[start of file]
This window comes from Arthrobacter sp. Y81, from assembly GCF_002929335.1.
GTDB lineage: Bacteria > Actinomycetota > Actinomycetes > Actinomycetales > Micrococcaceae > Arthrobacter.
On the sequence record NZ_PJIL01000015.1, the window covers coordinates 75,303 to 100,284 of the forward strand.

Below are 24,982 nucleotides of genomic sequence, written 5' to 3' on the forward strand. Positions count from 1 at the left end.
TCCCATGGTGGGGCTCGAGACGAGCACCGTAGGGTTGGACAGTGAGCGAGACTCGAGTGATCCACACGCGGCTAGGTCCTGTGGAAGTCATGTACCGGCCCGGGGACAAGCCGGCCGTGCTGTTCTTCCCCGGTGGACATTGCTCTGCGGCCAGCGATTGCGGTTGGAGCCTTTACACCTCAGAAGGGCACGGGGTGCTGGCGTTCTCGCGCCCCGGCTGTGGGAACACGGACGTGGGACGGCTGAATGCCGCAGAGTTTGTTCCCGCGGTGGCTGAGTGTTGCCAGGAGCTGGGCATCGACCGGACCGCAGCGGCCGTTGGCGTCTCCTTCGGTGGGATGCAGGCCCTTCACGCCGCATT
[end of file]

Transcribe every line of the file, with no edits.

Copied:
This window comes from Arthrobacter sp. Y81, from assembly GCF_002929335.1.
GTDB lineage: Bacteria > Actinomycetota > Actinomycetes > Actinomycetales > Micrococcaceae > Arthrobacter.
On the sequence record NZ_PJIL01000015.1, the window covers coordinates 75,303 to 100,284 of the forward strand.

Below are 24,982 nucleotides of genomic sequence, written 5' to 3' on the forward strand. Positions count from 1 at the left end.
TCCCATGGTGGGGCTCGAGACGAGCACCGTAGGGTTGGACAGTGAGCGAGACTCGAGTGATCCACACGCGGCTAGGTCCTGTGGAAGTCATGTACCGGCCCGGGGACAAGCCGGCCGTGCTGTTCTTCCCCGGTGGACATTGCTCTGCGGCCAGCGATTGCGGTTGGAGCCTTTACACCTCAGAAGGGCACGGGGTGCTGGCGTTCTCGCGCCCCGGCTGTGGGAACACGGACGTGGGACGGCTGAATGCCGCAGAGTTTGTTCCCGCGGTGGCTGAGTGTTGCCAGGAGCTGGGCATCGACCGGACCGCAGCGGCCGTTGGCGTCTCCTTCGGTGGGATGCAGGCCCTTCACGCCGCATT